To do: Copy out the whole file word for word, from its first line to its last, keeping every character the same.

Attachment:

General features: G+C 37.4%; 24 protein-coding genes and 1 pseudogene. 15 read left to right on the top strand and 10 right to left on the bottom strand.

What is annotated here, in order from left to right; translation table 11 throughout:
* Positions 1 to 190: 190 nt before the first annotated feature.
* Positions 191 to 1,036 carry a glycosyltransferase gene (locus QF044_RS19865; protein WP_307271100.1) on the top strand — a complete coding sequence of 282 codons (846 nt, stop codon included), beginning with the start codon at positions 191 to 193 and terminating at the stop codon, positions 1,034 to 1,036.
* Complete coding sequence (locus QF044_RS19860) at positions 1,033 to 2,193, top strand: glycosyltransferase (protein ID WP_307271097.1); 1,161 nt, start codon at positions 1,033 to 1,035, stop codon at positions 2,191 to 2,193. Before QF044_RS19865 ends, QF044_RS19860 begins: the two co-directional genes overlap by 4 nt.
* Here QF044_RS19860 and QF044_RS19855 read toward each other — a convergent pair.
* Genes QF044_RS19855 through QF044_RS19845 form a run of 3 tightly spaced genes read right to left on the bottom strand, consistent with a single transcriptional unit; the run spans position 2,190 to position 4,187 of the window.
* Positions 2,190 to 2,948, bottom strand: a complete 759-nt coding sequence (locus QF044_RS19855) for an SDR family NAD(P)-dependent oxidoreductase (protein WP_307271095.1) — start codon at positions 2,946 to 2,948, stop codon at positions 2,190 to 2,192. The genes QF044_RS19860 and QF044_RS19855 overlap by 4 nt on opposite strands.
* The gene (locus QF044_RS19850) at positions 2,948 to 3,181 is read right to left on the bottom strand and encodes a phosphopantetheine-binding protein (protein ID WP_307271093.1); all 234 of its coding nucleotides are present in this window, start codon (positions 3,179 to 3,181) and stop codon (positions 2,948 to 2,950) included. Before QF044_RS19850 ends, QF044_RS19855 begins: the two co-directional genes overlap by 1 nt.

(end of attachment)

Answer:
General features: G+C 37.4%; 24 protein-coding genes and 1 pseudogene. 15 read left to right on the top strand and 10 right to left on the bottom strand.

What is annotated here, in order from left to right; translation table 11 throughout:
* Positions 1 to 190: 190 nt before the first annotated feature.
* Positions 191 to 1,036 carry a glycosyltransferase gene (locus QF044_RS19865; protein WP_307271100.1) on the top strand — a complete coding sequence of 282 codons (846 nt, stop codon included), beginning with the start codon at positions 191 to 193 and terminating at the stop codon, positions 1,034 to 1,036.
* Complete coding sequence (locus QF044_RS19860) at positions 1,033 to 2,193, top strand: glycosyltransferase (protein ID WP_307271097.1); 1,161 nt, start codon at positions 1,033 to 1,035, stop codon at positions 2,191 to 2,193. Before QF044_RS19865 ends, QF044_RS19860 begins: the two co-directional genes overlap by 4 nt.
* Here QF044_RS19860 and QF044_RS19855 read toward each other — a convergent pair.
* Genes QF044_RS19855 through QF044_RS19845 form a run of 3 tightly spaced genes read right to left on the bottom strand, consistent with a single transcriptional unit; the run spans position 2,190 to position 4,187 of the window.
* Positions 2,190 to 2,948, bottom strand: a complete 759-nt coding sequence (locus QF044_RS19855) for an SDR family NAD(P)-dependent oxidoreductase (protein WP_307271095.1) — start codon at positions 2,946 to 2,948, stop codon at positions 2,190 to 2,192. The genes QF044_RS19860 and QF044_RS19855 overlap by 4 nt on opposite strands.
* The gene (locus QF044_RS19850) at positions 2,948 to 3,181 is read right to left on the bottom strand and encodes a phosphopantetheine-binding protein (protein ID WP_307271093.1); all 234 of its coding nucleotides are present in this window, start codon (positions 3,179 to 3,181) and stop codon (positions 2,948 to 2,950) included. Before QF044_RS19850 ends, QF044_RS19855 begins: the two co-directional genes overlap by 1 nt.